The catchy name Fat Choy immediately drew me in. I knew exactly what kind of restaurant Fat Choy, a small scrappy restaurant in the Lower East Side, would be, and I wasn’t wrong. It was playful and homey, a little bit familiar and a little bit not, a perfect description of the “kinda Chinese” but mostly tasty ethos that drives the cooking at the Fat Choy kitchen. Kinda Asian restaurants are in abundance these days. You can imagine some second or third generation chef making some tweaks to a family recipe, smiling if it works and shrugging her shoulders if it doesn’t. The angle at Fat Choy is that its kinda Chinese food is vegan. It sounds impossible at first, since we tend to associate Chinese food with pork or chicken, but when you think about how tasty Chinese vegetables are on their own, then it makes a lot of sense.
The menu is small, and so are the portions, so if you go with a friend, you can probably order almost everything on the menu and share. That was our approach for a recent lunch outing. Individually we couldn’t decide on whether we should order the mushroom sloppy or the rice roll, two of the featured Chef’s specials, but together we wouldn’t have to miss out on anything. It was a good thing we could share, because neither one of us truly enjoyed the mushroom sloppy (seasoning was a little off, a little too much cilantro and five spice or anise is my guess?), but we did like the rice rolls. The rice rolls are different from the wide, flat dim sum variety. In a way it has a lot in common with Korean tteokbukki, since the rice wrappers are literally rolled into thick cylindrical nuggets. The black vinegar sauce is the key to bringing it all together.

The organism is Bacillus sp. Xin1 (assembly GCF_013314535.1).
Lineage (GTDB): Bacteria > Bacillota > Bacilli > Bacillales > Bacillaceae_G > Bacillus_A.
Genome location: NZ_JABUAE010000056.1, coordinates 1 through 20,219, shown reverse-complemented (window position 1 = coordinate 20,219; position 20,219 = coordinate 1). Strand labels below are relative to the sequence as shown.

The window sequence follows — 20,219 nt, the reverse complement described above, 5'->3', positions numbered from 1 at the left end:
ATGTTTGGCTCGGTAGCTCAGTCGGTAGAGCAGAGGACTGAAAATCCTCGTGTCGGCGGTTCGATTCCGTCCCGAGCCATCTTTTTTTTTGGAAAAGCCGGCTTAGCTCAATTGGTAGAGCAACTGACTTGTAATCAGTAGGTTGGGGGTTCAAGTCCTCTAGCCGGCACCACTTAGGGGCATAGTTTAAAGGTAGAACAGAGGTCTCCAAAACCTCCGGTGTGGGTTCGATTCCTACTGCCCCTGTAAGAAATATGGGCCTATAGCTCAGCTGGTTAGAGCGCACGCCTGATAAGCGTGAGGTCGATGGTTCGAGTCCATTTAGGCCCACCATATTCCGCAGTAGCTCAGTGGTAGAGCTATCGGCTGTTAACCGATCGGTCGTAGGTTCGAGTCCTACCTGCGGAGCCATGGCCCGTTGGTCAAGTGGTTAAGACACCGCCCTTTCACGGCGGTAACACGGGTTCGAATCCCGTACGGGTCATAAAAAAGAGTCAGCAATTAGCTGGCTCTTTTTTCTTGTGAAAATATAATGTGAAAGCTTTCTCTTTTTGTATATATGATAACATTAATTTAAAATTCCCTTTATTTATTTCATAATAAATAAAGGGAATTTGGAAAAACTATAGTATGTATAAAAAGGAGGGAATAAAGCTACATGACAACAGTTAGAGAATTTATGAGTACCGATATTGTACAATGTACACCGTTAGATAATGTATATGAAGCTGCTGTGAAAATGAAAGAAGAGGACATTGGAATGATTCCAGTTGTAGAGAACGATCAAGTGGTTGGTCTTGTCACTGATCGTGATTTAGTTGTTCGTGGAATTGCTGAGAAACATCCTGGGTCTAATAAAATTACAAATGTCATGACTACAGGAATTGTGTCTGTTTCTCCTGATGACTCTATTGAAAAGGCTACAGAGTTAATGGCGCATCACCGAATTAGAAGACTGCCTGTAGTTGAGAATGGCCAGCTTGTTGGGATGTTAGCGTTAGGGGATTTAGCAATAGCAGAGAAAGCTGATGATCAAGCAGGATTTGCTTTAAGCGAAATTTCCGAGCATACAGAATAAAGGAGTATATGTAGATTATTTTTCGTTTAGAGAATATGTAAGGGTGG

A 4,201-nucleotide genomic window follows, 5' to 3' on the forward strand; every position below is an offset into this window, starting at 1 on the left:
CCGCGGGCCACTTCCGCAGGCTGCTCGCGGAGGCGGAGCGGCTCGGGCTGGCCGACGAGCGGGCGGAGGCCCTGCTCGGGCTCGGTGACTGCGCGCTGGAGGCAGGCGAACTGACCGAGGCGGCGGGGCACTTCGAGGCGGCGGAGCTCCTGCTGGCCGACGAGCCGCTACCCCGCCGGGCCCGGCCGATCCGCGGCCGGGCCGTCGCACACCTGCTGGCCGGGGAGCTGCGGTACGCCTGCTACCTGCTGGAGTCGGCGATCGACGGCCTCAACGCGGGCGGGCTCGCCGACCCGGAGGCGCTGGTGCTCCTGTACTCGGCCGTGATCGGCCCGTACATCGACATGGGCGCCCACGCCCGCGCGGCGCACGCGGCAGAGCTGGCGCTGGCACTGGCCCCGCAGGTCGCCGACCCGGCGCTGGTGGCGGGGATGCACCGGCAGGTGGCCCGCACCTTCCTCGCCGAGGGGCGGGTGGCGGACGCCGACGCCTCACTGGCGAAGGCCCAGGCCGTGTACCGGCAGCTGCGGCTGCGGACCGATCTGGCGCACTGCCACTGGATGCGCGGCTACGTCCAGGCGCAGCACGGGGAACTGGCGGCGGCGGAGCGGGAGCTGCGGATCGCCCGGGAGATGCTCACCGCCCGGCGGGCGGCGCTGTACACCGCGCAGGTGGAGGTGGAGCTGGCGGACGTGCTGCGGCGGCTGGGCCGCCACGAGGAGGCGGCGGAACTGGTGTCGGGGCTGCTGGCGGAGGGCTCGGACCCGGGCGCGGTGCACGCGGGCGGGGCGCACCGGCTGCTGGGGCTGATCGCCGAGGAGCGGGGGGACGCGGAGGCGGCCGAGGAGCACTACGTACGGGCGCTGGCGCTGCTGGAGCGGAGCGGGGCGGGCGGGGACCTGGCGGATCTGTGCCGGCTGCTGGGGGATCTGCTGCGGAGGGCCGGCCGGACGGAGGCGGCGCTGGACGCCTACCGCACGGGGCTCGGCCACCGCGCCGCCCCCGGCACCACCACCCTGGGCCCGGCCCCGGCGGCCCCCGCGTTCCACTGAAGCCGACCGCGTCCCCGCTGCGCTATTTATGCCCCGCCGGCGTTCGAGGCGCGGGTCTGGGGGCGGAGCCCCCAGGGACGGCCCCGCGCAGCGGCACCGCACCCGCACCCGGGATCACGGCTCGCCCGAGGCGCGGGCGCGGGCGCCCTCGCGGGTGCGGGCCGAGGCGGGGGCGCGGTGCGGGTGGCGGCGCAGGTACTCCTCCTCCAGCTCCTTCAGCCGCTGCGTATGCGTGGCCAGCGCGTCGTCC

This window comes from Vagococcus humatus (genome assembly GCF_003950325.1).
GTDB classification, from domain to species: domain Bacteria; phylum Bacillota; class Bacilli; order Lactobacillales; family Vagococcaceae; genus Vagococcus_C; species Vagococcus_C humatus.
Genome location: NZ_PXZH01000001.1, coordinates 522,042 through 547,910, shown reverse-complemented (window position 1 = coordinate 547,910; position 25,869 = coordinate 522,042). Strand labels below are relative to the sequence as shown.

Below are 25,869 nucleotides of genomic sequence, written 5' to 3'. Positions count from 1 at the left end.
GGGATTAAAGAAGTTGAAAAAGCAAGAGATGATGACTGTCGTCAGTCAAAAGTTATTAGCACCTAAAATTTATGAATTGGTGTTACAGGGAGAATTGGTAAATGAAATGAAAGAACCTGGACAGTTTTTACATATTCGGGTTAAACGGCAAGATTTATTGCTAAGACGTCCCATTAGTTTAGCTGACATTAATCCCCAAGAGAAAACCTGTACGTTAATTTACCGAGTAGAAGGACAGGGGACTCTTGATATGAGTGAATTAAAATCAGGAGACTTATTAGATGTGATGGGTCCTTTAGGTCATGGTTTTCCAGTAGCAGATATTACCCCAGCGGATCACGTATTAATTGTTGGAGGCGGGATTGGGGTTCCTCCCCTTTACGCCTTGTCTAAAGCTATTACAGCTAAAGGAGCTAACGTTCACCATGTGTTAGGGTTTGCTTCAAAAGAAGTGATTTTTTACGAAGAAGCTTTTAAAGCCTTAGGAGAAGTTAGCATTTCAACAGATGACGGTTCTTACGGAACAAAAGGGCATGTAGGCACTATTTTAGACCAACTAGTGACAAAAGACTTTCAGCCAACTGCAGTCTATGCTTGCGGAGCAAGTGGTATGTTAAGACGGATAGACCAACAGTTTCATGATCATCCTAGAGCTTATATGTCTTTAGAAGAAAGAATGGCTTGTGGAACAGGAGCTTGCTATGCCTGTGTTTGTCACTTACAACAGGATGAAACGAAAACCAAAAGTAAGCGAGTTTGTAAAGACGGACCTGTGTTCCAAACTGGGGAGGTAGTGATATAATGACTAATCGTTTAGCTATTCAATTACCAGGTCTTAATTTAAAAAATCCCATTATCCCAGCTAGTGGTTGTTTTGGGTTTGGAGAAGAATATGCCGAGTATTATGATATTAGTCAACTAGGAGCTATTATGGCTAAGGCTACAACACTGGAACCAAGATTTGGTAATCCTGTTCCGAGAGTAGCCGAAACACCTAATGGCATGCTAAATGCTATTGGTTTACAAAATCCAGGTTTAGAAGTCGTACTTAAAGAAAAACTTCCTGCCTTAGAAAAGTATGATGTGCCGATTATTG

My favorite dish, though, was the sticky rice dumpling. Imagine dumplings shaped like a ravioli and pan fried to a satisfying golden brown, adorned with some bright chili crisps. On the menu it’s described as “grandson style”, another reminder of Fat Choy’s kinda Asian style of cooking, and a very successful example of what that can mean. I also loved the salt and pepper cauli, and while batter-fried cauliflower isn’t a new thing these days, the extra crisp nature of the cauliflower at Fat Choy is special. The one dish that tasted the most traditional, mostly and not just kinda asian, were the little bok choys. I do think Fat Choy is more successful when things are just kinda and not fully asian.
Fat Choy is the type of restaurant I’d go back to frequently. The menu is accessible and I already know what I want to order. I like how the menu is short and to the point. Sometimes too much choice is a bummer, especially when I want to keep things quick and casual. Rice rolls, salt and pepper cauli, sticky rice dumpling on autopilot, done. You can eat it outside or take it to go, whatever you want, and it’ll probably taste the same in either situation. Kinda asian, always delicious.
250 Broome St (between Orchard and Ludlow St)
New York, NY 10002